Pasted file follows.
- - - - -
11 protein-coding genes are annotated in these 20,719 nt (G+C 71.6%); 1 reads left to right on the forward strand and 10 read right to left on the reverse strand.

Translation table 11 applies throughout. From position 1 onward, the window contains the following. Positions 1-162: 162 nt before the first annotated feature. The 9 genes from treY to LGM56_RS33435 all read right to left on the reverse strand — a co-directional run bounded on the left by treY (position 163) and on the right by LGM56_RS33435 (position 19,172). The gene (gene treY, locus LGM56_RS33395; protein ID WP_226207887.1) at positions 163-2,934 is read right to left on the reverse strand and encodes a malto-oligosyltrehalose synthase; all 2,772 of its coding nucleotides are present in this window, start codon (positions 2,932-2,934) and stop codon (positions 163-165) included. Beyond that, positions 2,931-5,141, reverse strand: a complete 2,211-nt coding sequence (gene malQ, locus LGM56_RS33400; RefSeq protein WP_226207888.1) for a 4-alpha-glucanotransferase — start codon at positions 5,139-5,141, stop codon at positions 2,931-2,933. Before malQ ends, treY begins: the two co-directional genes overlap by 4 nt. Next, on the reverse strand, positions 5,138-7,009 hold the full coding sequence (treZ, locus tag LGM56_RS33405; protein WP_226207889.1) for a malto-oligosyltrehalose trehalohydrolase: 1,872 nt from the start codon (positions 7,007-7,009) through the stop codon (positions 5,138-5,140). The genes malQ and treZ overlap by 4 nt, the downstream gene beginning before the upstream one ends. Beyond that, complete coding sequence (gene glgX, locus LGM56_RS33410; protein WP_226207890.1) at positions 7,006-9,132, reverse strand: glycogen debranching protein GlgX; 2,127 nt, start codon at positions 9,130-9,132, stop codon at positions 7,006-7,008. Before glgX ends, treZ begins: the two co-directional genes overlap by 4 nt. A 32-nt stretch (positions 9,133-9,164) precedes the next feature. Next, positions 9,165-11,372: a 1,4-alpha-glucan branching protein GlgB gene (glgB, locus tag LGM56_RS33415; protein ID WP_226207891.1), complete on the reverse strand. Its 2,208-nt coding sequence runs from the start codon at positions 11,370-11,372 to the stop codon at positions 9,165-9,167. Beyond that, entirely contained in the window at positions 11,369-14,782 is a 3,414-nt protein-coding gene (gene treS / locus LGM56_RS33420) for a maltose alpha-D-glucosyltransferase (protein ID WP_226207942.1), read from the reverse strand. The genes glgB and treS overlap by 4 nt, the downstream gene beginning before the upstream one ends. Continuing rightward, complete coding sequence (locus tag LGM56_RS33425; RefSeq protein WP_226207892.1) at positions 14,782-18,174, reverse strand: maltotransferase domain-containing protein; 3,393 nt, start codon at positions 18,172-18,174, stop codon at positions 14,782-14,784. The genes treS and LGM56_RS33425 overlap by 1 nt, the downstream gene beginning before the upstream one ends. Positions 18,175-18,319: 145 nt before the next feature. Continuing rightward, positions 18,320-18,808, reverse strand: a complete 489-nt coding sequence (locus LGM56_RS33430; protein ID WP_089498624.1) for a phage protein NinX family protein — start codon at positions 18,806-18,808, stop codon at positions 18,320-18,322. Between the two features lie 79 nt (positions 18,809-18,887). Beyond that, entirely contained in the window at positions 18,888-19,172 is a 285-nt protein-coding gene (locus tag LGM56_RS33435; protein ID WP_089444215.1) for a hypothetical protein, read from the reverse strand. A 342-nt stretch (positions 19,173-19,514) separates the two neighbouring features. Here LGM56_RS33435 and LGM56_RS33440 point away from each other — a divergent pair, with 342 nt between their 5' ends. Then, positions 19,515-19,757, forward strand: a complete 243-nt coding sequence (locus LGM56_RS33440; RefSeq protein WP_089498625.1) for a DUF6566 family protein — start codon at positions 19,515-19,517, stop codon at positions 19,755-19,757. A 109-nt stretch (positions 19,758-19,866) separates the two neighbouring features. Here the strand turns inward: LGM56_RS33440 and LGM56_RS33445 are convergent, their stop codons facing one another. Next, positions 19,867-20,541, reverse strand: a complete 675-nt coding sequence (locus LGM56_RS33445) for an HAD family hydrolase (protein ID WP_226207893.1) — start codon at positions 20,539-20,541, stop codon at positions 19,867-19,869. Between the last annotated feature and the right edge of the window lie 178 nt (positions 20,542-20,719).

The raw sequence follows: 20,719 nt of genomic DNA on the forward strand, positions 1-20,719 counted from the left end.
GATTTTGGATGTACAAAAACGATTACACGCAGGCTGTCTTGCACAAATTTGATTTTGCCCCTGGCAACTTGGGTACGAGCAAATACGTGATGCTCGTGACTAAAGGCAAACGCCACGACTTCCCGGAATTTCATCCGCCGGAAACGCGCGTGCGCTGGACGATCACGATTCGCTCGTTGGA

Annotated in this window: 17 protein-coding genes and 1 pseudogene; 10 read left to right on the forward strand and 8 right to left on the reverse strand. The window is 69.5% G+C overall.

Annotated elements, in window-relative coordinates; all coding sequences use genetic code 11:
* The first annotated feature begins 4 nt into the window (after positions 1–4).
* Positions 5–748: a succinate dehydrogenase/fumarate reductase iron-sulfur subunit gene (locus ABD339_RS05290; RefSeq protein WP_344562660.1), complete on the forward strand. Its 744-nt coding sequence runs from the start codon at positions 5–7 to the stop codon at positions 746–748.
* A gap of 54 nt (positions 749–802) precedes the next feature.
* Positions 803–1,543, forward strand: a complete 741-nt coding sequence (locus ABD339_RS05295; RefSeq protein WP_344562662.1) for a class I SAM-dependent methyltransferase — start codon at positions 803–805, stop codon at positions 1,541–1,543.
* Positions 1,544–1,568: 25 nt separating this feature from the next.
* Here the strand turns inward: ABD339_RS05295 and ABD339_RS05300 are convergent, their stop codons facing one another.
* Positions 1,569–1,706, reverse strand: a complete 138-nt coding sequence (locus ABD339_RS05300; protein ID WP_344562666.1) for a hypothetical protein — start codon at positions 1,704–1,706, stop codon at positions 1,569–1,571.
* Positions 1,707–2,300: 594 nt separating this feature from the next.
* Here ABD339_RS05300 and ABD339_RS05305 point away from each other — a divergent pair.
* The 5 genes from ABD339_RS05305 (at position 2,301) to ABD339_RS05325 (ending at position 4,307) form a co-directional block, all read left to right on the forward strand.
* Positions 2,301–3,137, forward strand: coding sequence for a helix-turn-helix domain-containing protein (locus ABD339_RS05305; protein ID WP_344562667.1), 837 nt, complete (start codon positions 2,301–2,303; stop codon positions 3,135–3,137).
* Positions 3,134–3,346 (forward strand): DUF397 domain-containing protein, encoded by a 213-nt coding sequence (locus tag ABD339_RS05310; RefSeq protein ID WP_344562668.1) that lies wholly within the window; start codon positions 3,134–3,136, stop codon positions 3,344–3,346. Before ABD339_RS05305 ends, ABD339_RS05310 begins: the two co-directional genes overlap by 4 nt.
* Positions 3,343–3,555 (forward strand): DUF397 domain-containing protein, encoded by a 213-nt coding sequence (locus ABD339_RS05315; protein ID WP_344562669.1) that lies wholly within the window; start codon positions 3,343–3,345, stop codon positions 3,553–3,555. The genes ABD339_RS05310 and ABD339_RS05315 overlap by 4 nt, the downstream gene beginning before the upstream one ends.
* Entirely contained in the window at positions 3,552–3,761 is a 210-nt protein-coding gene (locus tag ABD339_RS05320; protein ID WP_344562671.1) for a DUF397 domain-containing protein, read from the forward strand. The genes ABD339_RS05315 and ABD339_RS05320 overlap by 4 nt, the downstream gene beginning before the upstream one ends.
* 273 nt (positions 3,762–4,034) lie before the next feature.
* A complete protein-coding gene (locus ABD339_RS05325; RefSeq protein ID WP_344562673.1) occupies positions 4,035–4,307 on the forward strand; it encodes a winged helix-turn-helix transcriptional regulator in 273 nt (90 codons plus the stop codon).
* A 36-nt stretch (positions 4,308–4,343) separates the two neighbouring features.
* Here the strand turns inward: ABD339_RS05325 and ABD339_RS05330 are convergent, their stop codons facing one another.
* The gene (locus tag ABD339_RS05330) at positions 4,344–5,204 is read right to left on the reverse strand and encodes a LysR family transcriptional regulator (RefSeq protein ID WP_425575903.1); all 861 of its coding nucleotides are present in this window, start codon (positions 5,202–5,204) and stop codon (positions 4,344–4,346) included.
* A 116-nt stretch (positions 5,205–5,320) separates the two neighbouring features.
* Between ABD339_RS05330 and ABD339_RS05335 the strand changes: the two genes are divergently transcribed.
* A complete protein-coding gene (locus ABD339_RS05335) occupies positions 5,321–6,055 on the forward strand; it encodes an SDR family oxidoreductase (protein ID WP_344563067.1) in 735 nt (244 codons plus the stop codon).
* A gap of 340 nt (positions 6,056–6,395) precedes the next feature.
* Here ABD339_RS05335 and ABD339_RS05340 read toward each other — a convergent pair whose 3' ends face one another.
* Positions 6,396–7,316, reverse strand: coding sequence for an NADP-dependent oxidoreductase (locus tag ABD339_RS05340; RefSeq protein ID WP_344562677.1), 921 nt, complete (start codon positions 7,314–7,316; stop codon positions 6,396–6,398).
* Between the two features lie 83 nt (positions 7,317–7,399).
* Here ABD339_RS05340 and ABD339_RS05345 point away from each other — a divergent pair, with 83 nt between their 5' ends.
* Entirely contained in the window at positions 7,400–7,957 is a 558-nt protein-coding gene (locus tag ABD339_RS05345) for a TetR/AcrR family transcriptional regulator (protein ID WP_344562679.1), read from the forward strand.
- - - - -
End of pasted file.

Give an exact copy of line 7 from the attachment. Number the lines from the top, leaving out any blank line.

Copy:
* The first annotated feature begins 4 nt into the window (after positions 1–4).